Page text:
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Size, shape, and sex-dependent variation in force production by crayfish chelae.

Authors
  • Malavé, Brian M1
  • Styga, Joseph M2
  • Clotfelter, Ethan D1
  • 1 Department of Biology, Amherst College, Amherst, Massachusetts.
  • 2 Department of Biological Sciences, University of Alabama, Tuscaloosa, Alabama.
Type
Published Article
Journal
Journal of morphology
Publication Date
Nov 17, 2017
Identifiers
DOI: 10.1002/jmor.20773
PMID: 29148084
Source
Medline
Keywords
License
Unknown

Abstract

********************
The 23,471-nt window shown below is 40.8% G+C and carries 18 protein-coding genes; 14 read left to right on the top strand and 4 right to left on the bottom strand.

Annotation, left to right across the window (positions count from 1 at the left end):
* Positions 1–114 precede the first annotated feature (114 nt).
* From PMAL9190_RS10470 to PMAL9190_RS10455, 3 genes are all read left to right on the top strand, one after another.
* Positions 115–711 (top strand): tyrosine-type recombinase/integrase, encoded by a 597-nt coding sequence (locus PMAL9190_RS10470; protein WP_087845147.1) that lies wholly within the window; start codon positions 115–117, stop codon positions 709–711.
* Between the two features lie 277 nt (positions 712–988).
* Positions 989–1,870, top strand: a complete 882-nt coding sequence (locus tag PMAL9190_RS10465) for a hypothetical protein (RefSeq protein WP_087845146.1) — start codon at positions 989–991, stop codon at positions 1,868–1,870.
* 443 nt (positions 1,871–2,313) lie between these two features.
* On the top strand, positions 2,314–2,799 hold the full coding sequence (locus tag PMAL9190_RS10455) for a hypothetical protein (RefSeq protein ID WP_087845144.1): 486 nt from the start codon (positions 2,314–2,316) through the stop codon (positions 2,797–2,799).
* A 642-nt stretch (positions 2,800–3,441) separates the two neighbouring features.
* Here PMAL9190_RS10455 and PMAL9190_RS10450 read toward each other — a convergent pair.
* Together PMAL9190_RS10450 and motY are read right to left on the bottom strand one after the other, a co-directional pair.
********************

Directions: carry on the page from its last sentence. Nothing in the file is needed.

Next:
The ability to generate large closing forces is important for many animals. Several studies have demonstrated that bite or pinching force capacity is usually related to the linear dimensions of the closing apparatus. However, relatively few studies have applied geometric morphometrics to examine the effects of size-independent shape on force production, particularly in studies of crustacean pinching force. In this study, we utilized traditional and geometric morphometric techniques to compare the pinching force of Procambarus clarkii crayfish to their chela morphology. We found that males possessed larger chelae and pinched harder than females, but that their chela shape and size were weak predictors of strength. Female pinching force was significantly affected by both chela size and shape, with shape variation along the short axis of the claw contributing most to pinching force. We discuss our results in the context of reliable signaling of strength by males and females, and the different selective forces acting on chela shape in the two sexes.

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